Studio Theater in Lone Mountain buzzed with the hum of a thoroughly amused audience. The show that had just ended was the performing arts and social justice department’s production of “Tartuffe,” the classic, 17th century comedy by Molière, and it was conducted with a strict adherence to the source material. That is, all the characters are in drag and affixed with clown noses, which we can assume would give the French writer pause. Of course, the spirit remains the same; this is a play about sticking it to power, and what better way to do that than to crosscast and besmirch the actors’ faces with red noses?
PASJ’s production, staged by faculty member and experienced director Ken Sonkin, is gleefully filled with anachronisms. Characters text and skateboard, and a Barry White song introduces the woman of the house and target of Tartuffe’s adulterous affections, Elmire (played here by freshman Kalan Birnie). It creates a general feeling of anarchy, and the intimacy of the Studio Theater means that audience members will inevitably be involved with the screwball antics on-stage. The inmates are running the asylum here, breaking the fourth wall with significant glances and inflections.
Moliѐre was, at the show’s inception in 1664, sticking it to the Catholic church’s dogmas, which the cast proudly flaunted here. “Tartuffe,” regarded as one of the most important works of comedy, is the story of a bourgeoisie family and their interactions with the nefarious title character, played here by Juliana King. He is a scoundrel who attempts to steal their wealth while hiding behind the convincing guise of religious piety. At the behest of the archbishop of Paris, it was banned by King Louis XIV, but, of course, this only made it more popular – so popular that productions of it are now encouraged by Catholic universities. Time is a funny thing.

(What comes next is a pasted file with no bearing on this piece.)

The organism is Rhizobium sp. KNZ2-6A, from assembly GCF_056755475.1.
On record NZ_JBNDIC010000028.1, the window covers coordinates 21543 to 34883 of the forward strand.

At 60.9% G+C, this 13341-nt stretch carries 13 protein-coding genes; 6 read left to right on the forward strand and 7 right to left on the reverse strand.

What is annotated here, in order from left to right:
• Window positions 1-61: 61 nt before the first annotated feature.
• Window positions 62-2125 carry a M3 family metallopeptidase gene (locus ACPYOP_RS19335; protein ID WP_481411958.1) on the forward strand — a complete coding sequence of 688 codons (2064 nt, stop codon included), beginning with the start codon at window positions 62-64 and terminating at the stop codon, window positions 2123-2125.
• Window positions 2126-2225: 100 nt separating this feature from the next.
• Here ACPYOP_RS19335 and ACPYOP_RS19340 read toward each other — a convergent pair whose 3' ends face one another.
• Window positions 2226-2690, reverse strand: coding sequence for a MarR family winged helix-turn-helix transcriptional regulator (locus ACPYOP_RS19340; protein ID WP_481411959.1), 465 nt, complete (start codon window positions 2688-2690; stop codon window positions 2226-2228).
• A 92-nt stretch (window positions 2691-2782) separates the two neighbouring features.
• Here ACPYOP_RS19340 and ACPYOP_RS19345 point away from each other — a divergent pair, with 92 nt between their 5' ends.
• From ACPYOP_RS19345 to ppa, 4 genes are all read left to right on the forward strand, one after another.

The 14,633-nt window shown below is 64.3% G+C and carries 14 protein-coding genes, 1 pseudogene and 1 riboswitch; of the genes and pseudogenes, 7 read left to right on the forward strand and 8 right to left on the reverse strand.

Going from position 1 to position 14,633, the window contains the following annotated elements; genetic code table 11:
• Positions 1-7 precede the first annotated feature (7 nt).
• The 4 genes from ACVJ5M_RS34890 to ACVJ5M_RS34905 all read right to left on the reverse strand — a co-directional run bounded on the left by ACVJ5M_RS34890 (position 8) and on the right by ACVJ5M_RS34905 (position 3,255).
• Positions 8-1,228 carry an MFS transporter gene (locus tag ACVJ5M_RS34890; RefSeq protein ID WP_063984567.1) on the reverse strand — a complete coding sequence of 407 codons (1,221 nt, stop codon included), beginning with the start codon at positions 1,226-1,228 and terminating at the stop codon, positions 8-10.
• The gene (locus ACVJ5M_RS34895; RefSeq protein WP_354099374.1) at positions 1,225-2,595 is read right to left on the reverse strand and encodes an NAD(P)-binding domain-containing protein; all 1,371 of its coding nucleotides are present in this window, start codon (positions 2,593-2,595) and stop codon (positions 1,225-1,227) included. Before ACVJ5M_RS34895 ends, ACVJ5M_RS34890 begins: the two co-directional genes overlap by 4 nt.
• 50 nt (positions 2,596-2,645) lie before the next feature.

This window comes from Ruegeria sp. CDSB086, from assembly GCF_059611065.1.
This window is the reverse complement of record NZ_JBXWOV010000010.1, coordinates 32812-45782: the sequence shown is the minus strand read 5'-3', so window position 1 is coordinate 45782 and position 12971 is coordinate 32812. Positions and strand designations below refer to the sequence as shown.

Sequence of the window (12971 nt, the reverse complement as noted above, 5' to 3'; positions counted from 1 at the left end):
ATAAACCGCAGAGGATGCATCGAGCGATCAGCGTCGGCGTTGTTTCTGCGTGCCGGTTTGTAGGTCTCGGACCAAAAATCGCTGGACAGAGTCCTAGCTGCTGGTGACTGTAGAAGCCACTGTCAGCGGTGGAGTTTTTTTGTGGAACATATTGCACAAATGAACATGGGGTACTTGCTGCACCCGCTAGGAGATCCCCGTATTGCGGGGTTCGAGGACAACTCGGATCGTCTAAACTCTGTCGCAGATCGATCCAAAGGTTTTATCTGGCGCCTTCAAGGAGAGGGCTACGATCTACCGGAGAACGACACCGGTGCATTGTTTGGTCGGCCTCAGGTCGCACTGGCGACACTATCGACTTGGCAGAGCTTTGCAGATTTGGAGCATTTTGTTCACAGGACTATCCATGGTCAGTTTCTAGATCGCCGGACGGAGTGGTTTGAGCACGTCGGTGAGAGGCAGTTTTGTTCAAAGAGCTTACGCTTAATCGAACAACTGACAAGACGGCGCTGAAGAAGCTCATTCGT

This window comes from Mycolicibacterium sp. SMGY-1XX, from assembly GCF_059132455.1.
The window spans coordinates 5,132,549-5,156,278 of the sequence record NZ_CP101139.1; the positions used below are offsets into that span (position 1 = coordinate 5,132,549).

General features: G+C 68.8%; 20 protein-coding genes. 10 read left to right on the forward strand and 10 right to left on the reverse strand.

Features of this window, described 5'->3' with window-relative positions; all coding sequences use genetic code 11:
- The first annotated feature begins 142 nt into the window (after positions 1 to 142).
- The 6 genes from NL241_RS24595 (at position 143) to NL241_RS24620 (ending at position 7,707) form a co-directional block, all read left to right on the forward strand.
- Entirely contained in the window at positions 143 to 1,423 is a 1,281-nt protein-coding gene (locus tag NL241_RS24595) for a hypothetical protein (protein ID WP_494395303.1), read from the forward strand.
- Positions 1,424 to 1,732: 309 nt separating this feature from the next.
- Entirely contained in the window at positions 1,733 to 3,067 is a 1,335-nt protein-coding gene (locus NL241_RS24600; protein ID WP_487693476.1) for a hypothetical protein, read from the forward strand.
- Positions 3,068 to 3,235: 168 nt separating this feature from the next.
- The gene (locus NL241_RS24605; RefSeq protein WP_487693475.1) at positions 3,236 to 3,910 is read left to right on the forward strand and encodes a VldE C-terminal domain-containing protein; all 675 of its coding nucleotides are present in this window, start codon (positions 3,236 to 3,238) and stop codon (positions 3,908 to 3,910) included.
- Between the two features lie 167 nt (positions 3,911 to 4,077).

It is a show told entirely in rhyme, and the cast delivered their long list of zingers with rebellious zeal. One first, of course, has to marvel at a translation that retains all the rhyme and wit of the French, and then at the actors’ abilities to handle the sing-song meter of the show.
The ridiculous costumes also give the performers plenty of opportunities to get laughs out of thin air. In the lighting of the theater, harsh eye-makeup and ruby lips on all the characters go brilliantly with the clown noses; for good or ill depending on your relationship with clowns, this is certainly a collection of Pennywises performing a whip-smart satire. It makes the entire show seem just a little more off. Surprisingly less jarring is the drag, although, of course, it provides fertile ground for several good gags involving manspreading and the hiding places that a dress can provide.
The success of these unwritten gags rests on the actors, and they more than provide. Many members of this cast have been involved in productions by the College Players, and it is oddly comforting to watch them performing outside the realm of the musical. “Tartuffe” provides essentially a great promotion for the PASJ department; if this is the show that only took a semester to produce, the department must be doing something right. More than anything else, the tiny Studio Theater space lets us see the passion and fun on the actors’ faces. This is clearly a labor of love for them, a final project that is a lot more exciting than writing a paper.
Featured Photo: In PASJ’s performance of “Tartuffe,” freshman Sarah Medley and seniors Aly Suleman and Evan Boukidis take on drag roles. Hursh Karkhanis/FOGHORN